Laryngectomies, like tracheostomies, are another airway management tool. Laryngectomies tend to be inserted when people have had cancers of the voice box and had the airway itself altered. The trachea, which normally reaches the mouth and nose, is sealed off where the voice box used to be. The only entry for air to go into the patient is now through the laryngectomy. It is stitched to the outside, and there is now a port of exit and entry for air in the neck. If you put oxygen on the mouth and nose, it will not go down into the patient’s airway. The mouth and nose are not connected to the lungs. If in doubt as to whether there is a laryngectomy or a tracheostomy, the procedure is the same for both.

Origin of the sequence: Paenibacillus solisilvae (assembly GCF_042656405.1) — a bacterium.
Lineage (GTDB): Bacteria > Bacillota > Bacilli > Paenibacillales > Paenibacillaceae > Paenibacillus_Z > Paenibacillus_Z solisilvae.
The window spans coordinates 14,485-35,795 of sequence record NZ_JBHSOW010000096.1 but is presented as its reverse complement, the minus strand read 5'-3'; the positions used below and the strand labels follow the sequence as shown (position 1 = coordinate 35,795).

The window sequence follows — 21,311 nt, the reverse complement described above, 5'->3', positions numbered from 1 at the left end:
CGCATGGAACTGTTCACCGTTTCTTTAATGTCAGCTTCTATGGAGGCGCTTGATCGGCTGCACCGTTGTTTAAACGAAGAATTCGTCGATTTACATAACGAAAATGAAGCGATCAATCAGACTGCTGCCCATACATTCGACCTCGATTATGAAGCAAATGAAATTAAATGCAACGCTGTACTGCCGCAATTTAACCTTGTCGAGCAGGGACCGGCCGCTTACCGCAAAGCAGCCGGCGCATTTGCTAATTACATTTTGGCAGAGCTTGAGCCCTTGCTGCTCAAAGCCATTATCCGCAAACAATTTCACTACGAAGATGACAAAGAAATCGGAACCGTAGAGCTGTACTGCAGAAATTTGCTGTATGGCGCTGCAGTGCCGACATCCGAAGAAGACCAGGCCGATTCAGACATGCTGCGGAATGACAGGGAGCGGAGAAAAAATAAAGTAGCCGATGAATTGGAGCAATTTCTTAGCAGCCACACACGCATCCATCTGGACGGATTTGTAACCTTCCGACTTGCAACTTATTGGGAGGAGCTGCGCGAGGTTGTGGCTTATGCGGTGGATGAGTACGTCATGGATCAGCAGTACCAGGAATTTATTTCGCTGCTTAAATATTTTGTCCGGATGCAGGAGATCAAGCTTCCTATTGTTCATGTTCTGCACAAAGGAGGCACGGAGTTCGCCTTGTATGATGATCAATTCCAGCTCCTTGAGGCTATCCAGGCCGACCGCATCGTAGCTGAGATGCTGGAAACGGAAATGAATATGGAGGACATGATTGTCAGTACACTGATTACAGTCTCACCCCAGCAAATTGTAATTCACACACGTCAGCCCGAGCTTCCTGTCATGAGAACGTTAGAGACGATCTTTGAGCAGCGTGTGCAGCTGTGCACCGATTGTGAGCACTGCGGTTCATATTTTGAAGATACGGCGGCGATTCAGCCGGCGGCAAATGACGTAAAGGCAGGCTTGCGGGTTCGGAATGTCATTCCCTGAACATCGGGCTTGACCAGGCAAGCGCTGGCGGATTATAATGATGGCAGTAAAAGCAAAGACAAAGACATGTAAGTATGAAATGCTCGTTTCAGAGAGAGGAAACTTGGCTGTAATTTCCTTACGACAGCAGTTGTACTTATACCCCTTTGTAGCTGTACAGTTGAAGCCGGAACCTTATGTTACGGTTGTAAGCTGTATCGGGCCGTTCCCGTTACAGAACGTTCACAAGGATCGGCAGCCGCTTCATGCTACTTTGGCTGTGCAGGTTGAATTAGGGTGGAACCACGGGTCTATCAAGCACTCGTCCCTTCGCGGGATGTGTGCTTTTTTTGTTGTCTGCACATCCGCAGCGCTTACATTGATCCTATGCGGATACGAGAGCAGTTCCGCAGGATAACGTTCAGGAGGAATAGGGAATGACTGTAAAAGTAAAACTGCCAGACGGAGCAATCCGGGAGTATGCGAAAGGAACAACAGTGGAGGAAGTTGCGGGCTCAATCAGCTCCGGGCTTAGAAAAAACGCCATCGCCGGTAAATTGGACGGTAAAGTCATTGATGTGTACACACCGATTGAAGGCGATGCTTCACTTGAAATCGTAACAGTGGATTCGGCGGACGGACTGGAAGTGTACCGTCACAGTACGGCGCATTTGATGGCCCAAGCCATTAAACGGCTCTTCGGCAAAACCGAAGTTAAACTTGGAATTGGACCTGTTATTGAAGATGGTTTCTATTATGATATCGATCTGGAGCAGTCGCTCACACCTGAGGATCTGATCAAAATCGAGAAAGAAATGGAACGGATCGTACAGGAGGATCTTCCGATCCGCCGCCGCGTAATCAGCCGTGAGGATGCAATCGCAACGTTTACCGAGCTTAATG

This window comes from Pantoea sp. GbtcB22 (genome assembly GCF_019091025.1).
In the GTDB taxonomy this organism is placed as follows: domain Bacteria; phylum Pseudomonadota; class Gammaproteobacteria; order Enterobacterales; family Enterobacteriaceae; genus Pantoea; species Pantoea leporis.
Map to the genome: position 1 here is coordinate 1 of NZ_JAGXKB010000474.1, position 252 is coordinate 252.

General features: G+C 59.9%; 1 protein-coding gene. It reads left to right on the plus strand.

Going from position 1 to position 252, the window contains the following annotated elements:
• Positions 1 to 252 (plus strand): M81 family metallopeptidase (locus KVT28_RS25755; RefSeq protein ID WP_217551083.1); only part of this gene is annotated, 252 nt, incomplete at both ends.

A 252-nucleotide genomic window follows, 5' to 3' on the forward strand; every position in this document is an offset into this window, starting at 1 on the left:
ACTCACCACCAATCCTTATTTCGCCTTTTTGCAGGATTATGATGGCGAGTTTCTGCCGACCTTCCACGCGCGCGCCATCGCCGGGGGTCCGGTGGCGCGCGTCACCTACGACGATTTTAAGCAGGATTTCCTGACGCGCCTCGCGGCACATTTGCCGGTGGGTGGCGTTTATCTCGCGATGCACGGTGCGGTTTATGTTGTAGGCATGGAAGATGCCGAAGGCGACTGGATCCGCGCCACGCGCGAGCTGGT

Procedure for People with Laryngectomies

If an oxygen mask is put over the face when the patient has a laryngectomy, the air won’t go anywhere. However, if over a tracheostomy or laryngectomy, it will. Remember, bag valve masks (BVMs) work just the same on a laryngectomy and a tracheostomy as they would on a mouth and nose. A useful tip is to use a paediatric face shield on an adult BVM. This will give you a very nice seal around the laryngectomy or tracheostomy site. This makes it more effective and efficient to put air and oxygen into the patient’s lungs. Remember, the patient’s lungs are much closer to where you are, so you need to be nice and gentle.

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